The role of the P28 multigene family in the pathogenesis of Ehrlichia chaffeensis infection.
Scott Wesley Long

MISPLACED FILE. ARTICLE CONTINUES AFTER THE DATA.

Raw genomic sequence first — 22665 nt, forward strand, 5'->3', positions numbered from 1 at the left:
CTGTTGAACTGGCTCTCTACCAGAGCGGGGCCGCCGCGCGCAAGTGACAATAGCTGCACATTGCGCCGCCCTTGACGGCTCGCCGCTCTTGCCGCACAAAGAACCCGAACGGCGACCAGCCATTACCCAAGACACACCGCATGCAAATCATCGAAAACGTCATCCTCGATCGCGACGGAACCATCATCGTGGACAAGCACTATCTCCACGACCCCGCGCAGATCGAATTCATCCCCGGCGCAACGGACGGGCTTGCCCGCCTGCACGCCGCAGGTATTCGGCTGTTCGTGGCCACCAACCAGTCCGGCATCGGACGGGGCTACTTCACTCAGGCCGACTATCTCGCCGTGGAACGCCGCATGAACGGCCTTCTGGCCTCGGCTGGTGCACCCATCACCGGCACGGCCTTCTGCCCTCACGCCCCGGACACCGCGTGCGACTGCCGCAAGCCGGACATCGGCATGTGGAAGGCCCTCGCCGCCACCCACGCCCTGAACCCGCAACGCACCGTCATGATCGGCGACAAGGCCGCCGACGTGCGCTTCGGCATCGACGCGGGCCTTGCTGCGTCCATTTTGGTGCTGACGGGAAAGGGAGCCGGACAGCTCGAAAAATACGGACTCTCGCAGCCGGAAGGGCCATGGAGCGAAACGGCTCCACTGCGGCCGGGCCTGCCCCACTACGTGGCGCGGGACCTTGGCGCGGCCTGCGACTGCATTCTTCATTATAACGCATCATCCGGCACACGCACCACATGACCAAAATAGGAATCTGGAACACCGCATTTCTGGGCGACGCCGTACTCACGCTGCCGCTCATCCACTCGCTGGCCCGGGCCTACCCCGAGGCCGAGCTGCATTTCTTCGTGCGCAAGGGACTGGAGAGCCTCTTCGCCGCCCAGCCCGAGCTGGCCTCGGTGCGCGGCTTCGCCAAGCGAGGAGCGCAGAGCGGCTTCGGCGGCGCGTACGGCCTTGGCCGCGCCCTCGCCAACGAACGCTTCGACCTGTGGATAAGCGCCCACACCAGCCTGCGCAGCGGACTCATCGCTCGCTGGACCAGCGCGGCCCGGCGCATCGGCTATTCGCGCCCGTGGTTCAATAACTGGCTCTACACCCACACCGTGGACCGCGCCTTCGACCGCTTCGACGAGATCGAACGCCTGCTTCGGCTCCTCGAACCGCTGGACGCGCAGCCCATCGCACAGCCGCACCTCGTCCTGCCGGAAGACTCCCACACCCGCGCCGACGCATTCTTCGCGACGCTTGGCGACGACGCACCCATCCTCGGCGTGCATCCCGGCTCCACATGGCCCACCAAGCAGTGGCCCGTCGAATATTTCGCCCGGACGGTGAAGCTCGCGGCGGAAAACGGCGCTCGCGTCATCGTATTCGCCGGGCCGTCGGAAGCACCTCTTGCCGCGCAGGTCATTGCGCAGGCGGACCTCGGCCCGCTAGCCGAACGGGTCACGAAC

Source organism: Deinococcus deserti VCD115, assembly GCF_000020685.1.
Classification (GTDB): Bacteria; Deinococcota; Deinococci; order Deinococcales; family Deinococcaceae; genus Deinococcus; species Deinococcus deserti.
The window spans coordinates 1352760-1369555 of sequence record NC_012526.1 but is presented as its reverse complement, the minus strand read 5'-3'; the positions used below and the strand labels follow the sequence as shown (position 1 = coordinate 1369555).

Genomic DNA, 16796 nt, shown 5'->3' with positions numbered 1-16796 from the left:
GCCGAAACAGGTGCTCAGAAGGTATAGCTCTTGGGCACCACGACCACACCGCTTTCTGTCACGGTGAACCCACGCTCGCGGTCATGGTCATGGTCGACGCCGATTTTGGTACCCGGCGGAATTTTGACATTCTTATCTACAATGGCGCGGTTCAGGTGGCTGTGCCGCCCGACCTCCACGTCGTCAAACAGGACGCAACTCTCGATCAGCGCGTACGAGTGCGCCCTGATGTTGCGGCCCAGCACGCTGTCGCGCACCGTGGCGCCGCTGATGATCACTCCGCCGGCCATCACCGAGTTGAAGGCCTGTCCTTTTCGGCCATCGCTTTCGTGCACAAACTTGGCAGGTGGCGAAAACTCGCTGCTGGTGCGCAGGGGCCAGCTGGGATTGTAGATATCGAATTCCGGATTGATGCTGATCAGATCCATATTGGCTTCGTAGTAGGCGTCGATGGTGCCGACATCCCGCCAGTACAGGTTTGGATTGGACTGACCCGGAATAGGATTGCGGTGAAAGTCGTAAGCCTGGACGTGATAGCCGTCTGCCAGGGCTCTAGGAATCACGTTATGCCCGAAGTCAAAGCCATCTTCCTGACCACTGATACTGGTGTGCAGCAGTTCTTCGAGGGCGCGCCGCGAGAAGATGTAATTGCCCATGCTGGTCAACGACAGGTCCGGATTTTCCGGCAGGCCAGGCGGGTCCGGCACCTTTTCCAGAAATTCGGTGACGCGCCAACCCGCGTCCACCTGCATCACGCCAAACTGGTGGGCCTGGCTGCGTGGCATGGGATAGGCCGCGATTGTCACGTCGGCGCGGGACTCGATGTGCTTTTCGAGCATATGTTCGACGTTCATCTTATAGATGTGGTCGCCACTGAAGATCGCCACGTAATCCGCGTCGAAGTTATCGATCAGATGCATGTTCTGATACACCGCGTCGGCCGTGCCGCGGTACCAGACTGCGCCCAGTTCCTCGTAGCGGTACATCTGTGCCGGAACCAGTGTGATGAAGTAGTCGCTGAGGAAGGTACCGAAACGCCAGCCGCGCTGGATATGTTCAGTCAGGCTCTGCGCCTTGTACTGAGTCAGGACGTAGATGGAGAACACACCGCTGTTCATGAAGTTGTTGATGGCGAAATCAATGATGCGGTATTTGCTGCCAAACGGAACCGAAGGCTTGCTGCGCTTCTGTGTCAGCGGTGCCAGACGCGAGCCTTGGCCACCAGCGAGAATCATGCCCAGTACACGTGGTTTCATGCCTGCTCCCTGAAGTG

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<i>Ehrlichia chaffeensis</i> is a gram-negative obligate intracellular bacterium which parasitizes cells of the monocyte/macrophage lineage in mammals. <i>E. chaffeensis</i> possesses a unique cell wall that lacks LPS and the classical peptidoglycan found in other gram-negative bacteria. <i>Ehrlichia</i> reside inside unique membrane-bound vacuoles in the cytoplasm of host cells, known as morulae. <i>E. chaffeensis</i> is transmitted by lone star ticks, <i>Amblyomma americanum</i>, and is not transmitted transovarially, but is maintained in the environment by persistent infection of animal hosts. <i>E. chaffeensis</i> causes the emerging infectious disease, human monocytic ehrlichiosis (HME), a potentially fatal illness. Although easily treated with tetracycline, due to its obligate intracellular parasitism it is difficult to diagnose by routine clinical methods. <i>E. chaffeensis</i> expresses a 28 kDa outer membrane protein from a multigene family known as P28/OMP-1. Different alleles from this multigene family are expressed in different host cell types, but the role of this membrane protein remains unknown. Also, few host cell receptors, as well as host-pathogen protein interactions, have been identified for <i>E. chaffeensis</i>. Genetic manipulation of the family Anaplasmataceae has not been previously achieved, significantly hampering ehrlichial research. In this work, we describe a method for the transformation of the genus <i>Ehrlichia</i>, and apply this method to study the role of the P28 in ehrlichial pathogenesis by development of a knockout strain. Furthermore, we identify a novel host cell receptor implicated in ehrlichial binding and infection of host cells.